Yeah we do. Yeah we do.
I've been developing the language and the thought about this, ably assisted by the Barkeep and Sugarbutt (my shoulder angel and atheist, respectively), and it's time to take another stab at a theology of the phenomenal.
We live in a physical world. If you fail existentialism and accept some of the more obvious assumptions that we can make about living on earth (everyone else exists, everything we can experience with the senses is, to a greater or lesser extent, real, etc.), then you've got a nice duality of choices about the rest. Deity or not? Created or cosmic accident? Spiritual, inexplicable, mysterious, or methodical, predictable, Newtonian? Chaos and determinism on both sides of the crater, lava below, survival above.
But on either side of that question, and in every flavor of the middle, the world is standing there, staring you in the face, trying to get your attention. Every time I try to come up with an example of this, it sounds so banal, but think for a minute about trees. What? Why on God's/chaos'/Darwin's blue earth should there be life at all? Why should some of it grow tall, and somewhat hard? Leaves, bark, what's that all about? Burn it or build a bungalow, wood is bizarre.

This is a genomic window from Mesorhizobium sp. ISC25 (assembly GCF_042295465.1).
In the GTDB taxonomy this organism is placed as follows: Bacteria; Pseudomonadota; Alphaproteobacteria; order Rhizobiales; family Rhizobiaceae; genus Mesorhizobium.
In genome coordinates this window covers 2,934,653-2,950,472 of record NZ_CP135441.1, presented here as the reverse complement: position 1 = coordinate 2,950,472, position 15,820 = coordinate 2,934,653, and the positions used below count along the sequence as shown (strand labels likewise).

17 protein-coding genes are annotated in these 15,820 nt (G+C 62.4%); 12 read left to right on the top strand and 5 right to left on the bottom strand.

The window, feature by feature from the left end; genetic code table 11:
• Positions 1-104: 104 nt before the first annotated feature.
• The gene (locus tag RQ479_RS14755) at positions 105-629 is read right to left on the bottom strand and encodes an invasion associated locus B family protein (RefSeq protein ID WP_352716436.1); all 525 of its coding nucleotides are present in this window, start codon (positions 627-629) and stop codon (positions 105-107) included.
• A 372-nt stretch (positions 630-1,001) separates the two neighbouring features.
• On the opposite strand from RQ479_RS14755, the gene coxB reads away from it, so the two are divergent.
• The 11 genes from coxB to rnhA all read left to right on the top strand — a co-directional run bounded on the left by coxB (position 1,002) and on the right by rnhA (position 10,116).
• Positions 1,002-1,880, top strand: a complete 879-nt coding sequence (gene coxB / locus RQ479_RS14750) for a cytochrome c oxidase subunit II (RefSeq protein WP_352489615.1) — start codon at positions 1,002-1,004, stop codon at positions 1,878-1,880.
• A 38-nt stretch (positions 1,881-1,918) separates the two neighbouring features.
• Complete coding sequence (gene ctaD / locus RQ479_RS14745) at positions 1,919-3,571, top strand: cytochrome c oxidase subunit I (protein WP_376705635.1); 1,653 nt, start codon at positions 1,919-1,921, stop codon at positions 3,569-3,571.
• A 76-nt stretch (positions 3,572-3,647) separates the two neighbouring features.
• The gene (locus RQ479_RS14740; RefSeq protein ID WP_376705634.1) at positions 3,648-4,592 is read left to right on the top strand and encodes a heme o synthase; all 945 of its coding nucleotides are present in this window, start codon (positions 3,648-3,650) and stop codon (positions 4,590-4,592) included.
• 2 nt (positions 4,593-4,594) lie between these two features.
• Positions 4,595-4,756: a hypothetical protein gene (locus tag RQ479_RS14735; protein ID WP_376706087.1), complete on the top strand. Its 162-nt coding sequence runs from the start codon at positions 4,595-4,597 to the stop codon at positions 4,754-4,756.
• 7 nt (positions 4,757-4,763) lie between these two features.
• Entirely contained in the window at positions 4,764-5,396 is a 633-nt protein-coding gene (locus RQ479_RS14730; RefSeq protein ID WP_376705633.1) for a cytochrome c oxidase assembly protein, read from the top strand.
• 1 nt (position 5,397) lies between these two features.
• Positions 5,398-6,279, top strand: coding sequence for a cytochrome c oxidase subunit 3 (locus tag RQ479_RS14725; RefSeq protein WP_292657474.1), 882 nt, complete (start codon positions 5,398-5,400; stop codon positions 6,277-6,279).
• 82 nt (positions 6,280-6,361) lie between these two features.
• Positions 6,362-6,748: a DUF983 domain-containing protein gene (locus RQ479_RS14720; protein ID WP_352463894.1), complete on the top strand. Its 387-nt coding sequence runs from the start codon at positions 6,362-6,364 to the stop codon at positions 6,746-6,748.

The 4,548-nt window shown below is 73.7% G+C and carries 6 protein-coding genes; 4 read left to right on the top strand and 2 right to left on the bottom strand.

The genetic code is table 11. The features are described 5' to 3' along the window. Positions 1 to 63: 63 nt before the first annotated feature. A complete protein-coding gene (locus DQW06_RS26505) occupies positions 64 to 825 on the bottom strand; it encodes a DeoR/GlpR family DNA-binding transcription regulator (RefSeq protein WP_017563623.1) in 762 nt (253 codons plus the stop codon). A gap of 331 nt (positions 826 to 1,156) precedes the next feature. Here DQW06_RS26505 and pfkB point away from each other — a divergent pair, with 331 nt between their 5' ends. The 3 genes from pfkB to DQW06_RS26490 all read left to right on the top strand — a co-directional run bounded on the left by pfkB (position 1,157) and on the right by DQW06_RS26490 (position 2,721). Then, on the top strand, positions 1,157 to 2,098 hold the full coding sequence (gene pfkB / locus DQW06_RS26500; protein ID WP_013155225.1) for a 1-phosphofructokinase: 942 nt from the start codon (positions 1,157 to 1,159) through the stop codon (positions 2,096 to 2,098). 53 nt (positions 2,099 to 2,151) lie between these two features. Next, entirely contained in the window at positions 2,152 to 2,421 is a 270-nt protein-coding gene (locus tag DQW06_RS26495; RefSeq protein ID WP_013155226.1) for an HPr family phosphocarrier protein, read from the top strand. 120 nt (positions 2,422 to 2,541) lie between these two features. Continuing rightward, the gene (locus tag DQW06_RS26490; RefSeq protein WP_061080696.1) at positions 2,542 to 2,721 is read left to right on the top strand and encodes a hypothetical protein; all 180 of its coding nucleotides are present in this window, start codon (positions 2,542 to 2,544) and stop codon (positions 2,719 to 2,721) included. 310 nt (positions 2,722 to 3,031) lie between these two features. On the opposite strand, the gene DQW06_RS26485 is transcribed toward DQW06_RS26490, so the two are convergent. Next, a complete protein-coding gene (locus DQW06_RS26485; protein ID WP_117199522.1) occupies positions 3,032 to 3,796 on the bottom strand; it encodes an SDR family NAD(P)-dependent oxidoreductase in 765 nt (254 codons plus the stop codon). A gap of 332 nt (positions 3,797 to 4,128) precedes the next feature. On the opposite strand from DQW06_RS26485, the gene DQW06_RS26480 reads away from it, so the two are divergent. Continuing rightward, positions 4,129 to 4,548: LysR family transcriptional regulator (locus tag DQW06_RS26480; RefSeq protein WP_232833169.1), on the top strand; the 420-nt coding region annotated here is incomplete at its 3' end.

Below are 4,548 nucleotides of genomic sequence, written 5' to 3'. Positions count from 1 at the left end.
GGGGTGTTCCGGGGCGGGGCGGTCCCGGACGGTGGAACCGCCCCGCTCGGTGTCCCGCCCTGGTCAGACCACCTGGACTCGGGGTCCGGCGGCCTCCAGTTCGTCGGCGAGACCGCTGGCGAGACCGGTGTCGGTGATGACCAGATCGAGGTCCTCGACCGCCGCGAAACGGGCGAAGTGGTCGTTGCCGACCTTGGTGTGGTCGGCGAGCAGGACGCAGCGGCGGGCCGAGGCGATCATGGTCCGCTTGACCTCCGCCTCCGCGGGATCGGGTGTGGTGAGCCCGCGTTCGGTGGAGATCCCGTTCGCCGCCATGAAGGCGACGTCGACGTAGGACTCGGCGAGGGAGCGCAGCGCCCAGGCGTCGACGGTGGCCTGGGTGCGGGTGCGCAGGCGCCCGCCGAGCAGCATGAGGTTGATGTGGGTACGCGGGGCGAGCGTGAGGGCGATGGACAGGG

And it's all like that! Bugs, electricity, humans (especially humans), we're all wired to simultaneously accept all this stuff that's in our faces on a daily basis, because it's always been there, but it's weird! It's weird just by being there, and whether it was adapted to fit us, or we to fit it, we live in a world to which we're ideally suited. The phenomena of our material universe, of which we are admittedly one of the strangest instances of the class, cry out to be acknowledged. This is smelling the roses on speed - take a moment and wonder that there are roses at all!
This is just a part of a larger idea - I'm still working on the unifying theme, but trust me when I say that levelling the accusation at the universe that it should be other than it is isn't helpful - the universe we have is a wonder, full of tragedy, triumph, and beauty. And it will be so, whatever the fate of mankind may be.
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